Saturday, April 18, 2009

About Leapord Frogs

The tadpoles that we have are Leopard Frog Tadpoles. There are things you should know if you get one of these kits.

The information I'm going to share with you here is from the first tadpole we received with it. He passed away before we moved to New York.

Eventually the tadpoles are going to become frogs that is the whole point of this product. I have found that while the planet frog habitat is fine when they are tadpoles... it is too small for the frogs when they get full grown. You are going to need something bigger. It's going to need land and water since leopard frogs are not fully aquatic frogs. You will also need to start feeding them live food such as crickets, wingless fruit flies, and wax or mealy worms. If you are not prepared to do this then a leopard frog is not the pet for you.

They will grow to be approximately 3 inches (7-8 cm). Their expected life span is approximately 5-8 years, perhaps longer. If you want to start owning frogs they are a great started pet.

The easiest way to create a suitable habitat for them is to take a 10 gallon tank with a locking lid and set up a divider with Plexiglas. Seal it with aquarium sealant.... do not use anything else as it may be toxic to the frogs which are extremely vulnerable to environmental toxins. Let it set for at least 24 hours before continuing. Then you add substrate on the land side such as a combination of soil and peat moss, covered with a commercial reptile bark substrate and sphagnum moss can be used on the terrestrial side. The depth should be at least 2-3 inches to allow burrowing.

On the water side you can add gravel and other decorations such as drift wood. It is extremely important to use smooth gravel only (to prevent skin abrasions and injuries), and ideally the gravel should be large enough not to be swallowed. You can also decorate your tank with plants live or aquarium fake plants to give the frog someplace to hide. Leopard frogs are not great climbers so they don't need vertical decorations. though you can add some for ascetics if you wish.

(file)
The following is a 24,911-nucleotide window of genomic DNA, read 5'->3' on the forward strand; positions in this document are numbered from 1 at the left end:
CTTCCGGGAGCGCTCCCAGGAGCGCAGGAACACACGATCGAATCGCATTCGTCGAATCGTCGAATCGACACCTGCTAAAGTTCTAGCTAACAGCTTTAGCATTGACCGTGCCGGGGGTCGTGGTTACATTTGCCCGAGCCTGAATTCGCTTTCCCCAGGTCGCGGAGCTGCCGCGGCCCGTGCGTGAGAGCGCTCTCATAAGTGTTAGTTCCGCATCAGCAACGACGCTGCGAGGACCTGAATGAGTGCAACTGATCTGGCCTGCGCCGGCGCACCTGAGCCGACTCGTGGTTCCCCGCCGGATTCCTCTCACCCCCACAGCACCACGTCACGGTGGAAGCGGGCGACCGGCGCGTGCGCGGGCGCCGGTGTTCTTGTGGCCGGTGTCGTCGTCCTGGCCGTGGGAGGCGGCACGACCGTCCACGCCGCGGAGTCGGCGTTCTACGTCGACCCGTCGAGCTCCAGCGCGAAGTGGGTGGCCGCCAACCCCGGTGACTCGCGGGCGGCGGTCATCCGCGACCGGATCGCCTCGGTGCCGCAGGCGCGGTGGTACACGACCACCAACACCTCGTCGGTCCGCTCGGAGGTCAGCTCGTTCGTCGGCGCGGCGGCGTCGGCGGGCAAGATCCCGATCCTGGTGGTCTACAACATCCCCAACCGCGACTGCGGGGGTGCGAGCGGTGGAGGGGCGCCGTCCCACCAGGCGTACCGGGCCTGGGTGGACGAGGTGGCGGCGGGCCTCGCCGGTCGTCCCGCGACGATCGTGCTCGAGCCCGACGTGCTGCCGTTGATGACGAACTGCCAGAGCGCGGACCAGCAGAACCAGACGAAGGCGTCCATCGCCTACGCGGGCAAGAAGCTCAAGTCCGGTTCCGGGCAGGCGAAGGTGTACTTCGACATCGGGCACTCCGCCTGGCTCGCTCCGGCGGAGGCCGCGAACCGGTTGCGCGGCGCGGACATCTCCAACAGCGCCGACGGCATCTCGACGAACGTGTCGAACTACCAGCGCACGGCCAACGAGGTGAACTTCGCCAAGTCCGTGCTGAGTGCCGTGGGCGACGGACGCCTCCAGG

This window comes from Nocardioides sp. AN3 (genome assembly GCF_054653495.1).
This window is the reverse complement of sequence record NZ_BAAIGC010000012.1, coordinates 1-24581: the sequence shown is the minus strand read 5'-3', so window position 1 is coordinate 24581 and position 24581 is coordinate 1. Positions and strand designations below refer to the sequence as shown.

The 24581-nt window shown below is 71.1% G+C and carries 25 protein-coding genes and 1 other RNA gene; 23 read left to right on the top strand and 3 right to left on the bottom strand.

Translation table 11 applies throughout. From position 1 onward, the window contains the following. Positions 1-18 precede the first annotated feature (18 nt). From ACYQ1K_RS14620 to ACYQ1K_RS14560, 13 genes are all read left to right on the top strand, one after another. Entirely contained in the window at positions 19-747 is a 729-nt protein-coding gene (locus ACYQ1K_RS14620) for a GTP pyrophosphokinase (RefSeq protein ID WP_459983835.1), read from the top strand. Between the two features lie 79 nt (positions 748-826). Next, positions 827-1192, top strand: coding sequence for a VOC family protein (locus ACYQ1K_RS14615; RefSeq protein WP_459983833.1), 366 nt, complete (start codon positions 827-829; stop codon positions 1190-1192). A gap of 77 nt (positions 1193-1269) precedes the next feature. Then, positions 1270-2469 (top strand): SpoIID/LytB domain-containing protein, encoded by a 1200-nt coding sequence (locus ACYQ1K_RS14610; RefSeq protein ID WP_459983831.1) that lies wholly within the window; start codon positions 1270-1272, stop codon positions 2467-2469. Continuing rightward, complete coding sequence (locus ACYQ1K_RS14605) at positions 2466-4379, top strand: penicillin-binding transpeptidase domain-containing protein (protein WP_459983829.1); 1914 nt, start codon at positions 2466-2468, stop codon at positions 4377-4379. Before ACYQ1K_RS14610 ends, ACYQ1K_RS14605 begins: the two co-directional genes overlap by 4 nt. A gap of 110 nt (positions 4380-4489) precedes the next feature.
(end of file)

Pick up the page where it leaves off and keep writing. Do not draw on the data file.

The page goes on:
The water you use is extremely important. I'm actually using distilled water while they are tadpoles. When I move them over to the big tank I will be uses tap water treated with a dechlorinator that you can get at your local pet store.

They don't require special lighting which is one of the reasons they make excellent starter pets. Their lid should have good ventilation though and be secure against escape attempts.

These frogs are genetically programmed to hibernate, and will naturally slow down and may stop eating in the winter months (usually for about 3 months). If possible, the tank can be cooled to 37-39F (3-4C) for three months to mimic the natural environment of the frogs.

1 comment:

Sandee said...

I didn't know this.

Have a great day. :)